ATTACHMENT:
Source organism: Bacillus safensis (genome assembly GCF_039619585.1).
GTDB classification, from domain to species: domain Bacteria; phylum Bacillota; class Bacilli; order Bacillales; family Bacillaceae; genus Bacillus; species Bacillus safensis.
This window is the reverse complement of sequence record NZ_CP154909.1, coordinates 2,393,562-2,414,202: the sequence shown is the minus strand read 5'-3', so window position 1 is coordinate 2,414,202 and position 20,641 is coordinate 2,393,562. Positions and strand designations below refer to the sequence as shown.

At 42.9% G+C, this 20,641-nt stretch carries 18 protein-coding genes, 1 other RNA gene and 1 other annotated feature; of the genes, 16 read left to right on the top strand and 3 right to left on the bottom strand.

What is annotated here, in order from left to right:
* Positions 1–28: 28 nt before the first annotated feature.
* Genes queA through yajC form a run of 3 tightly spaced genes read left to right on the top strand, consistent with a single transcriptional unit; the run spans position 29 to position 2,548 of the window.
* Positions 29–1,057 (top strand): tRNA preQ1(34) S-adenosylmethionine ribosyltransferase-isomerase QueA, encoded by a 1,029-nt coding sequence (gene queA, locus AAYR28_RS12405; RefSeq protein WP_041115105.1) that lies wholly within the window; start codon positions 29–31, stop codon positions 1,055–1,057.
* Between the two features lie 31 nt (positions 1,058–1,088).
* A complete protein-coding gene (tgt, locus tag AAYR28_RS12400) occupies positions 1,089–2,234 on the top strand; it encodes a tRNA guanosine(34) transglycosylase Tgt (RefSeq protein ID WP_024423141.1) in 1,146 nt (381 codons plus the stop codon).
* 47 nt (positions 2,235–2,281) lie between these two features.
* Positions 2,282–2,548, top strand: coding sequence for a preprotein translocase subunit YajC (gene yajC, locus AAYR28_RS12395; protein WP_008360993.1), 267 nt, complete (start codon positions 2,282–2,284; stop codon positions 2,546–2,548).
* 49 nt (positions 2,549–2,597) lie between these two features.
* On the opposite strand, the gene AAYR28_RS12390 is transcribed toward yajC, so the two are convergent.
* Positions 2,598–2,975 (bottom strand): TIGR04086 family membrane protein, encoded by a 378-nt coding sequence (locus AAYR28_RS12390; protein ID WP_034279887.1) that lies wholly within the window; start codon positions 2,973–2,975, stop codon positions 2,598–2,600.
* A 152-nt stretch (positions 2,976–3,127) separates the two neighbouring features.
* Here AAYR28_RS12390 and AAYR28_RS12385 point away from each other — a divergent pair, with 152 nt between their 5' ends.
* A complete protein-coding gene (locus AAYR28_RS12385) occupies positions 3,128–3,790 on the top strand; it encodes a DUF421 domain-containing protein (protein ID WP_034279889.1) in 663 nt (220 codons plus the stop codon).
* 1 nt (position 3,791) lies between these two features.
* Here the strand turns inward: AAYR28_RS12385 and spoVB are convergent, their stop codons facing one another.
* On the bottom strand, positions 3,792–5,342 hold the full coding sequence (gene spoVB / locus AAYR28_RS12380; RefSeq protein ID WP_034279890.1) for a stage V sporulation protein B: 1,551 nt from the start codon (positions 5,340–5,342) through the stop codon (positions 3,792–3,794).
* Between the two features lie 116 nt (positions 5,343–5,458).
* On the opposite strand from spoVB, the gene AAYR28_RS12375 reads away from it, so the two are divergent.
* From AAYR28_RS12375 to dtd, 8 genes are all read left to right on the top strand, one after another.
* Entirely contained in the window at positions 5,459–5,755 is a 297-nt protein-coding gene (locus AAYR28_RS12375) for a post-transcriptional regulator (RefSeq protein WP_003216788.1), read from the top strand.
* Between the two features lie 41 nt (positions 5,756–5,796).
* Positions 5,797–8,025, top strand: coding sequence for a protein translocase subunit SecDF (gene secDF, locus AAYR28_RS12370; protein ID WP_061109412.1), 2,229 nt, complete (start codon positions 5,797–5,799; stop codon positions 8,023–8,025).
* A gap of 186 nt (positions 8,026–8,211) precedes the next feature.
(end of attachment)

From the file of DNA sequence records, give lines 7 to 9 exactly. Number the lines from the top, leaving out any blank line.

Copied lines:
* Genes queA through yajC form a run of 3 tightly spaced genes read left to right on the top strand, consistent with a single transcriptional unit; the run spans position 29 to position 2,548 of the window.
* Positions 29–1,057 (top strand): tRNA preQ1(34) S-adenosylmethionine ribosyltransferase-isomerase QueA, encoded by a 1,029-nt coding sequence (gene queA, locus AAYR28_RS12405; RefSeq protein WP_041115105.1) that lies wholly within the window; start codon positions 29–31, stop codon positions 1,055–1,057.
* Between the two features lie 31 nt (positions 1,058–1,088).